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- Opinion: Age-Grading is Stupid - August 28, 2018
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- Reading and Writing Volume Counts - August 12, 2018
- The High Expectations Myth - June 10, 2018
- I Left The Classroom for A Central Office Job…This is My Letter to My Former Students - August 27, 2017
- Changing Schools: How do you know when it’s time to go? - June 19, 2017
- To Pack or Not to Pack: Ending the School Year Successfully - June 12, 2017
- Stories that Live in our Hearts - April 3, 2017
How do you know when to leave? When to change your job, school, district, profession? There is only one thing that is unfailingly true: no matter what, someone will disagree with your choice. I am not talking about the obvious stuff: total misery, incompatible supervisor, burn-out, moving for love. I am talking about the times when everything is right. When there is no obvious reason to change. I can’t answer this question for anyone else. All I can do is share my struggle and hope it might resonate with yours.
I have worked in the same school, teaching the same grade (more or less) for 11 years. And I have loved every minute of it. I love my students, colleagues, environment, administration, and district. Of course, there are frustrations, there always are, but on balance, this has been a dream job.For the last three years, I have been restless. Click To Tweet
But. But it isn’t enough. For the last three years, I have been restless. Not discontent or unhappy, just chafing for a change. I thought I knew what I wanted. I thought I knew what was next. The result has not been what I expected.
My goal has always been to move into a position where I could engage in professional development related tasks full time. Coaching, curriculum writing, professional development, anything like that would work for me.
The last couple of years, I hunted for the perfect position. If I found it, great. If not, no big deal-I loved my job. This year was different. It’s hard to explain, but I could feel that it mattered more. I wasn’t sure I could stay put and stay happy. I also couldn’t articulate any reason why that might be.
My search got more serious. I cast a wider net and applied for jobs I wasn’t strictly qualified to do. I applied for other teaching jobs too. I’m not even sure why. For weeks, I heard nothing. Suddenly, interviews started pouring in. It was interview overload. I had 7 interviews in 7 days.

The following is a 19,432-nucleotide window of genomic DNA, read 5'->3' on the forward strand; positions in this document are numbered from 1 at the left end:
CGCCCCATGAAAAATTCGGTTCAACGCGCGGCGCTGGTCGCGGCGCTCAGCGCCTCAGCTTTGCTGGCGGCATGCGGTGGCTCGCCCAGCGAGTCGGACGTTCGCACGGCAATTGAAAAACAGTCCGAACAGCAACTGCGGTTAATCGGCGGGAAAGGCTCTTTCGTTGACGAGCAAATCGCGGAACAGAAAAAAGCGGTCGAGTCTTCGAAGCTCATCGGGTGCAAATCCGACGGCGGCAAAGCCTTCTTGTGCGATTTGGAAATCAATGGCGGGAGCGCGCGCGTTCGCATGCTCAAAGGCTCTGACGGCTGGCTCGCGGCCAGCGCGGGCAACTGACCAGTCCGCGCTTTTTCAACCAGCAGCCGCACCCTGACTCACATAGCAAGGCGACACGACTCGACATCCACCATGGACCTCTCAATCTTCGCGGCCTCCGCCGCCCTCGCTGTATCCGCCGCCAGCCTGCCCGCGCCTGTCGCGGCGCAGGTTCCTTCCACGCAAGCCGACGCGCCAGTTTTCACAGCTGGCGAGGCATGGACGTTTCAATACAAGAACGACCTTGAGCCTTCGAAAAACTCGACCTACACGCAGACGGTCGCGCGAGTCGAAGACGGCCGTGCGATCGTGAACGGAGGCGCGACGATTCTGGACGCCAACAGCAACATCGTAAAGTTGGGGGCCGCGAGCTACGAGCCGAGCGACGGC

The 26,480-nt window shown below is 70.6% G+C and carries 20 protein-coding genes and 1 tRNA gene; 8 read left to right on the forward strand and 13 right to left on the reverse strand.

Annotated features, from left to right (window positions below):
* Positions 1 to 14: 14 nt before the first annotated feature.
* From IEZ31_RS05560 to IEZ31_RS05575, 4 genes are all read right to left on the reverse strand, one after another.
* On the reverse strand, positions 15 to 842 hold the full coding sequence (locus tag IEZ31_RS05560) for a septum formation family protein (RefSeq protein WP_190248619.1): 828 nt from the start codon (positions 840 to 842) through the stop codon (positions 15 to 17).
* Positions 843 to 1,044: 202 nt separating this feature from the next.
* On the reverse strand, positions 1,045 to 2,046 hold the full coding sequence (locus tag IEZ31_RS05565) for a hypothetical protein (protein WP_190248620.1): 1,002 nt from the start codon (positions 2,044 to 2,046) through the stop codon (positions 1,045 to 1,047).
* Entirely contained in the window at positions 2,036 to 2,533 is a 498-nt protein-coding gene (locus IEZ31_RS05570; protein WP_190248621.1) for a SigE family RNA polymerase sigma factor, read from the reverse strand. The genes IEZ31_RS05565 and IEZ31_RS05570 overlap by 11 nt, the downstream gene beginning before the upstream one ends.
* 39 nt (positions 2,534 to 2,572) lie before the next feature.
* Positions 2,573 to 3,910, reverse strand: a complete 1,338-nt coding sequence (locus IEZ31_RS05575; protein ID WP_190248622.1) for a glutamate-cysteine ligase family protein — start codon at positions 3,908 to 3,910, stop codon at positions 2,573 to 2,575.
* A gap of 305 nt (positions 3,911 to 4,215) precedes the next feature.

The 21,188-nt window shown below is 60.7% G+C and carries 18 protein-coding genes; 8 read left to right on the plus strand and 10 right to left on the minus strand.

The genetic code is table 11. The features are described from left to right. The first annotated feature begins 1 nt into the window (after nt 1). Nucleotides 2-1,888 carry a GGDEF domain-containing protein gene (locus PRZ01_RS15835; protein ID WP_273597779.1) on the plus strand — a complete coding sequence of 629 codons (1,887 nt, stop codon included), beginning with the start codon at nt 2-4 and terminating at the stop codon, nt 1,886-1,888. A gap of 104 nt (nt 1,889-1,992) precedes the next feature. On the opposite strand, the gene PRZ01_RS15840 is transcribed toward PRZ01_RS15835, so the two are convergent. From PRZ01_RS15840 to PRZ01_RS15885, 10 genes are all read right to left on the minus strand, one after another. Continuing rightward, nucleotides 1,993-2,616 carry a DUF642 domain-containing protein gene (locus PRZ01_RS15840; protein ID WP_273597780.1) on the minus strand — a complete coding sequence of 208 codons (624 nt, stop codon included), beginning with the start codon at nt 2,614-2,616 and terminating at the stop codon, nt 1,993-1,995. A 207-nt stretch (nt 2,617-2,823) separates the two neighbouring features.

Still, I was plagued with unease. Why was I considering leaving? What rationale could possibly make sense of this desire to blow up my life? The truth is both complicated and simple: I don’t want to. I don’t want to stay until I am bitter and miserable. I don’t want to sink into complacency. I don’t want to lose my love of teaching. I don’t want to feel trapped or stagnant or resentful. I don’t want to stop making what feels like a real, meaningful, beyond the walls of my classroom, difference.
I have always craved change and challenge. Every couple of years, I trade in my car or move or start a new degree. The only thing I haven’t changed in the last decade is my job. A good friend told me I had “hit my ceiling” in my current space, meaning I’d more or less run out of room to grow.
Ultimately, that is how I knew it was time to go. Because I had a ton of closely timed interviews for a variety of jobs, I first had a horrible case of decision paralysis, but in the end, I went with my gut. I took another teaching position. At graduation this year, a student who committed suicide was awarded an honorary degree. His father accepted it. That was when I realized I should take the teaching position. I never lose another kid. I also still want to get to know the next “that kid.”
Next year, I will go back to teaching 8th grade in a nearby district. I will still be in the classroom. I will even take a pay cut. And I feel good. Excited and ready and buoyant. Since I accepted the position, I’ve gotten three interview calls for non-classroom positions. Turning them down has not been as difficult as I feared.
Making this decision was terrifying. It still feels weird and it breaks my heart to think about leaving. It also feels like the right choice. Maybe it will be awful and I’ll be full of regrets and recriminations. Maybe one more year in the classroom will lead me where I thought I wanted to go. I have no way to know. There is one thing I know: For me, right now, it’s time to go.